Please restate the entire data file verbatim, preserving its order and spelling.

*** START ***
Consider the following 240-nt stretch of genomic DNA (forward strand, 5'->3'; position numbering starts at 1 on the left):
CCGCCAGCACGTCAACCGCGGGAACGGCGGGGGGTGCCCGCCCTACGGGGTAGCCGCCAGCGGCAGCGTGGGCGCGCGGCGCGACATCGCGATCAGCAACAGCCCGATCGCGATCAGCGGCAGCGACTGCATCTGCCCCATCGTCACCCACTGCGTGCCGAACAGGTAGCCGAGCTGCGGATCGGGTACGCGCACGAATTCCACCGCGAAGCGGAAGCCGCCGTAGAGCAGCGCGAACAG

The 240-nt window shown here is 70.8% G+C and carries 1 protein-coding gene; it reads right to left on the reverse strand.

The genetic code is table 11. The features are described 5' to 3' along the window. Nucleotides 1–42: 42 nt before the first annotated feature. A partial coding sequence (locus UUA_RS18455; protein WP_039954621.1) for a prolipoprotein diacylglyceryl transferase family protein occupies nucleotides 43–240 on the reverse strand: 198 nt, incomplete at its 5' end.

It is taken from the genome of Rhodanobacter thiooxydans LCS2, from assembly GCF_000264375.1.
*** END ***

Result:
Consider the following 240-nt stretch of genomic DNA (forward strand, 5'->3'; position numbering starts at 1 on the left):
CCGCCAGCACGTCAACCGCGGGAACGGCGGGGGGTGCCCGCCCTACGGGGTAGCCGCCAGCGGCAGCGTGGGCGCGCGGCGCGACATCGCGATCAGCAACAGCCCGATCGCGATCAGCGGCAGCGACTGCATCTGCCCCATCGTCACCCACTGCGTGCCGAACAGGTAGCCGAGCTGCGGATCGGGTACGCGCACGAATTCCACCGCGAAGCGGAAGCCGCCGTAGAGCAGCGCGAACAG

The 240-nt window shown here is 70.8% G+C and carries 1 protein-coding gene; it reads right to left on the reverse strand.

The genetic code is table 11. The features are described 5' to 3' along the window. Nucleotides 1–42: 42 nt before the first annotated feature. A partial coding sequence (locus UUA_RS18455; protein WP_039954621.1) for a prolipoprotein diacylglyceryl transferase family protein occupies nucleotides 43–240 on the reverse strand: 198 nt, incomplete at its 5' end.

It is taken from the genome of Rhodanobacter thiooxydans LCS2, from assembly GCF_000264375.1.